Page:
Also, a common thing my kids do. Even I do sometimes. Is try and peak over scope when hunting to watch the hit, instead of watching through the scope. Makes a bad shot every time.
     
  5. COBrad

    COBrad Well-Known Member

    Messages:
    960
    Joined:
    Jan 4, 2004
    As has been said already, the 270 is perfectly adequate for elk at 400 yards. What is needed is good shooting skills. From the sound of your post I would suggest against a magnum. The heavier recoil is going to make good marksmanship that much more difficult. After you have exceeded the capability of the .270 decide if you need something bigger... for the longer range it affords.
    The scope part is easy. I like a 3-9 for the use you suggest. This will work for pigs close in, and you can get good practice shooting small varmints like prairie dogs out around that 400 yard mark on 9 power. My personal choice in the Zeiss Conquest.
     
  6. Walker1

    Walker1 Well-Known Member

    Messages:
    132
    Joined:
    Apr 23, 2009
    My elk/big game rifle is a Savage 7mmRM with a Zeiss Conquest 4.5-14x44 scope. I am nowhere near a longrange hunter as my longest shot on an elk was right at 500yds. I am trying to learn how to shoot long range and this site is pointing me in the right direction. A lot of practice has gotten me further along. Helps to get to know the rifle. I like the 4.5-14 for the range you said. I have a 4.5-14x50 leupold on my 22-250 and have killed a few coyotes as close as 75yrd.
     
  7. bruce_ventura

    bruce_ventura Well-Known Member

    Messages:
    1,106
    Joined:
    May 22, 2011
    I also hunt pigs in California. I use a low magnification range and always hike with the scope on the lowest setting.

    Sounds like you should be looking at 2-7X or maybe 2.5-10X. You may find 1-4X too low for a 400 yd shot, although it will work fine in a pinch. You also have a good argument for a 5X or 6X magnification range, say 1-6X, 2-10X or 2-12X, but they are probably out of your price range.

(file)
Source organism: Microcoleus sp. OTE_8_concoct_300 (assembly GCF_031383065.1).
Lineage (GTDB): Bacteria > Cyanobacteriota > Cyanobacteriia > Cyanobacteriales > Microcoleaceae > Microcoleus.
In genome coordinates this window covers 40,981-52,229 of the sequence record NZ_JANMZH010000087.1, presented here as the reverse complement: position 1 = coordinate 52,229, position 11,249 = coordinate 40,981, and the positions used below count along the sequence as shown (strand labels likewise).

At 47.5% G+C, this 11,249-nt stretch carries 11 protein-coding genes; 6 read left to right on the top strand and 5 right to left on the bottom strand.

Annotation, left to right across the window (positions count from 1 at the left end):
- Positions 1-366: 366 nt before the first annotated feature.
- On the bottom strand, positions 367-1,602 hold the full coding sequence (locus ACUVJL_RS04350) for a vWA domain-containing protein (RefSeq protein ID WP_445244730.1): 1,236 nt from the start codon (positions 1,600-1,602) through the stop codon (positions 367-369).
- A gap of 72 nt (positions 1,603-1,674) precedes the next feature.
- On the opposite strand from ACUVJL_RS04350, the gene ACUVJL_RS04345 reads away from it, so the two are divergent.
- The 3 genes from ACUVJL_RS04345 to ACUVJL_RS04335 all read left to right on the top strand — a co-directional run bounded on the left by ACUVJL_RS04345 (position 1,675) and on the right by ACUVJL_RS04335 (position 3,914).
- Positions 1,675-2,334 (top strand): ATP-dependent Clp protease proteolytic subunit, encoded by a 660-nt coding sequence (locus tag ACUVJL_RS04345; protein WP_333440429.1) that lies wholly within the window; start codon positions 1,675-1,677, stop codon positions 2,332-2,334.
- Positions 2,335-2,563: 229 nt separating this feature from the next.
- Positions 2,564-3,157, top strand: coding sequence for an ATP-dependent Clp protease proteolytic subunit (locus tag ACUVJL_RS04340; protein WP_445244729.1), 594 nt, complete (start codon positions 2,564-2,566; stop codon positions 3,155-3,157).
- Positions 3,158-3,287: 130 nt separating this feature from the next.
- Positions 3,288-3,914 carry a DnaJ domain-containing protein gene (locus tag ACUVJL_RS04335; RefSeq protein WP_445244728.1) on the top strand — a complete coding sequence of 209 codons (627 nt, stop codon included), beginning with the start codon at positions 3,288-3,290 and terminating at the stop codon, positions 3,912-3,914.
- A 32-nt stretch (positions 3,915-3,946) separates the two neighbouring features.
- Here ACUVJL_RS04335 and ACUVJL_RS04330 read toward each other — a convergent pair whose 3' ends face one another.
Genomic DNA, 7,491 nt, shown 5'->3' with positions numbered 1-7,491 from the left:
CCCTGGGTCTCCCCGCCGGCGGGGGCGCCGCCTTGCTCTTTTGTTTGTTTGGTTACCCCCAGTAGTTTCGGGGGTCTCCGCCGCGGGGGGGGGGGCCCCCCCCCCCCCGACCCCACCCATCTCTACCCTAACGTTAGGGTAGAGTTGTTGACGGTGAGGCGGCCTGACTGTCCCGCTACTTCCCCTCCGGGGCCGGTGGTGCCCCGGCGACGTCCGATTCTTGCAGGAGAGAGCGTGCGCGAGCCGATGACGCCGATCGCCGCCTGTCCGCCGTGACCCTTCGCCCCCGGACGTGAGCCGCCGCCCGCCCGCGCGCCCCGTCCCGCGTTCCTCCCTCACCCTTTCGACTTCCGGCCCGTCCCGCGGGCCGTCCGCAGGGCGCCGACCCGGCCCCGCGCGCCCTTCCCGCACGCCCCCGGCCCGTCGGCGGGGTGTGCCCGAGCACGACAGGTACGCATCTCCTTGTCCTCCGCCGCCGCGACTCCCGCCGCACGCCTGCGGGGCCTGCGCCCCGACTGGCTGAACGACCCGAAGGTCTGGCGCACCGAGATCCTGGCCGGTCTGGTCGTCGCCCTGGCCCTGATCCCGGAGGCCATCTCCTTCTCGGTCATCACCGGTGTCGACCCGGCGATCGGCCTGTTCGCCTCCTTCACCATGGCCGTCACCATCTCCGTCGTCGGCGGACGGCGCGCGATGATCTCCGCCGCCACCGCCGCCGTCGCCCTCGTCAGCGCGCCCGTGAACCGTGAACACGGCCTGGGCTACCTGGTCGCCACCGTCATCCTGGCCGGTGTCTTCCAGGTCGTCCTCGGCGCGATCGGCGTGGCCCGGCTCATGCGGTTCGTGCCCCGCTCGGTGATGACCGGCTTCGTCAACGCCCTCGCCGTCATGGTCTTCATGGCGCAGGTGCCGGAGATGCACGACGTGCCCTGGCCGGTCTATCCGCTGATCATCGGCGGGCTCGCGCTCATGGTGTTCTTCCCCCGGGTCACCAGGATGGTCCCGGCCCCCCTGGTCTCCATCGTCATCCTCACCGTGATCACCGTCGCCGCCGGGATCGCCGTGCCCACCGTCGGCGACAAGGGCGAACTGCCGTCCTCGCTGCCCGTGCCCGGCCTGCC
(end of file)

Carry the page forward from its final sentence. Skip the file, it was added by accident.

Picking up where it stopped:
The good news is that there are lots of good choices nowadays. The magnification and objective size are not so large that you have to worry too much about glare performance (although I always consider glare for a hunting scope). Go with a reputable name, preferably made in USA, Japan or Philippines. Lots of good values out there.

    A standard plex reticle seems to work very well if it is thick outside a narrow thin crosshair. If you get a flat shooting caliber like 270, 7 mm Rem Mag, 300 WM, etc., you can just zero at 200 yds and you’ll have a point blank range out beyond 400 yds. You can also go with a ballistic drop reticle, but if so I recommend you keep it simple.

    I looked at a few scopes in this magnification range at the last SHOT Show. One of my favorites is the Burris 2-7X32 with the E1 reticle. I liked it so much I bought one for my BLR .358 Win. But I can also recommend others in your general price range: Burris MTAC 1.5-6X; Bushnell Elite 2-7X32; Leupold VX-R 2-7X33; Weaver Super Slam 2-10X42. That covers a pretty broad price range. Get a Howa 1500 or Savage, one of these scopes and you’re GTG.

    Looking at my notes, the Nikon Monarch 2.5-10X42 (and its variants) and Vortex Viper 2.5-10X44 had average glare performance at best at the 9X magnification setting. While it’s not a deal breaker for this type of scope, why not go with another one that doesn’t have that issue? If you have to have a Nikon for some reason, I would steer you toward the 2-8X32 because the glare is generally less with a lower magnification and objective size.
     
  8. socalhunter

    socalhunter Member

    Messages:
    15
    Joined:
    Jan 25, 2012
    Thanks guys good points! My son will get some basic rifle marksmanship training in the USMC. My son is great at the range of course hunting conditions can be a bit different. You guys are right my son and I do need to practice more.

    thanks Bruce for thelightbulb on scopes.
    Socalhunter